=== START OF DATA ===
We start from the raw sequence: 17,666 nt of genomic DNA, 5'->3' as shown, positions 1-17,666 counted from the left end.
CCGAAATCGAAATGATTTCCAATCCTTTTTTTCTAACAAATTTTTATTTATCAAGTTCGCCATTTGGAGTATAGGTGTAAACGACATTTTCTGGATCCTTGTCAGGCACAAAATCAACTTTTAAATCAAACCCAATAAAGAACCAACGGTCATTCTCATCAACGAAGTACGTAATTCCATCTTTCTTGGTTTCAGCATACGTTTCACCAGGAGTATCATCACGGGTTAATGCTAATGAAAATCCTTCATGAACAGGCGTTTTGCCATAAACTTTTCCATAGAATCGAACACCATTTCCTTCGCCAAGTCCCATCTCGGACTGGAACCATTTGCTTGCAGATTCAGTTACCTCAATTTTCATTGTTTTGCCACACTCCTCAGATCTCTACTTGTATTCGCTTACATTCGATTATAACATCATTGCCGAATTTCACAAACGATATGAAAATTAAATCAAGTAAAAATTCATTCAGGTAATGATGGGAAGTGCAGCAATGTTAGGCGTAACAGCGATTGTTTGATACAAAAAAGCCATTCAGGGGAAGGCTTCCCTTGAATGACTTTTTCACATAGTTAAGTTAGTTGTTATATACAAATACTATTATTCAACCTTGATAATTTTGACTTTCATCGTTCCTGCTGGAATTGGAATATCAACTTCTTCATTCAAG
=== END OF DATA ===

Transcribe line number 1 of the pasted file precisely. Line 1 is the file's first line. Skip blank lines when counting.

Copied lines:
We start from the raw sequence: 17,666 nt of genomic DNA, 5'->3' as shown, positions 1-17,666 counted from the left end.